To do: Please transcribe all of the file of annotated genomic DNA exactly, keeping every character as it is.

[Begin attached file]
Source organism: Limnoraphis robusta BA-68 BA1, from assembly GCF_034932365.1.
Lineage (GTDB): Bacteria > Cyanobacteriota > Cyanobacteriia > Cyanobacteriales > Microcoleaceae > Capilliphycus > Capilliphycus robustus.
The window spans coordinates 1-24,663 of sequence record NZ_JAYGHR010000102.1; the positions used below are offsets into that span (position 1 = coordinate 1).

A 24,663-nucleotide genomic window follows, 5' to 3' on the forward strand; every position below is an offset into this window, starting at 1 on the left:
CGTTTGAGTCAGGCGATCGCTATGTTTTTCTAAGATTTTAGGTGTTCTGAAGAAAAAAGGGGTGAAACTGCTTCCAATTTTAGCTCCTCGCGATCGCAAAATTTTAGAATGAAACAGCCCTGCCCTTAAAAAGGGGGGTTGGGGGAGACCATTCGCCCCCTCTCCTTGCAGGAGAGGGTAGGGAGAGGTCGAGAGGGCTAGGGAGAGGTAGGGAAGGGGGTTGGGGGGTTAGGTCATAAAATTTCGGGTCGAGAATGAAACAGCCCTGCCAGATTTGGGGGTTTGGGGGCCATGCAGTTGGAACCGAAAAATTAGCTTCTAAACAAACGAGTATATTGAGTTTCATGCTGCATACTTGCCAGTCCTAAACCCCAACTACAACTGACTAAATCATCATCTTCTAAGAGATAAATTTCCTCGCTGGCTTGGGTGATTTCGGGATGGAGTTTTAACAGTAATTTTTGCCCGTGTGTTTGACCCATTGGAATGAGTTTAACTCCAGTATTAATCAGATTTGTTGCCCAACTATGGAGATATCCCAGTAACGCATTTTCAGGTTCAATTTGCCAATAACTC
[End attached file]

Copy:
Source organism: Limnoraphis robusta BA-68 BA1, from assembly GCF_034932365.1.
Lineage (GTDB): Bacteria > Cyanobacteriota > Cyanobacteriia > Cyanobacteriales > Microcoleaceae > Capilliphycus > Capilliphycus robustus.
The window spans coordinates 1-24,663 of sequence record NZ_JAYGHR010000102.1; the positions used below are offsets into that span (position 1 = coordinate 1).

A 24,663-nucleotide genomic window follows, 5' to 3' on the forward strand; every position below is an offset into this window, starting at 1 on the left:
CGTTTGAGTCAGGCGATCGCTATGTTTTTCTAAGATTTTAGGTGTTCTGAAGAAAAAAGGGGTGAAACTGCTTCCAATTTTAGCTCCTCGCGATCGCAAAATTTTAGAATGAAACAGCCCTGCCCTTAAAAAGGGGGGTTGGGGGAGACCATTCGCCCCCTCTCCTTGCAGGAGAGGGTAGGGAGAGGTCGAGAGGGCTAGGGAGAGGTAGGGAAGGGGGTTGGGGGGTTAGGTCATAAAATTTCGGGTCGAGAATGAAACAGCCCTGCCAGATTTGGGGGTTTGGGGGCCATGCAGTTGGAACCGAAAAATTAGCTTCTAAACAAACGAGTATATTGAGTTTCATGCTGCATACTTGCCAGTCCTAAACCCCAACTACAACTGACTAAATCATCATCTTCTAAGAGATAAATTTCCTCGCTGGCTTGGGTGATTTCGGGATGGAGTTTTAACAGTAATTTTTGCCCGTGTGTTTGACCCATTGGAATGAGTTTAACTCCAGTATTAATCAGATTTGTTGCCCAACTATGGAGATATCCCAGTAACGCATTTTCAGGTTCAATTTGCCAATAACTC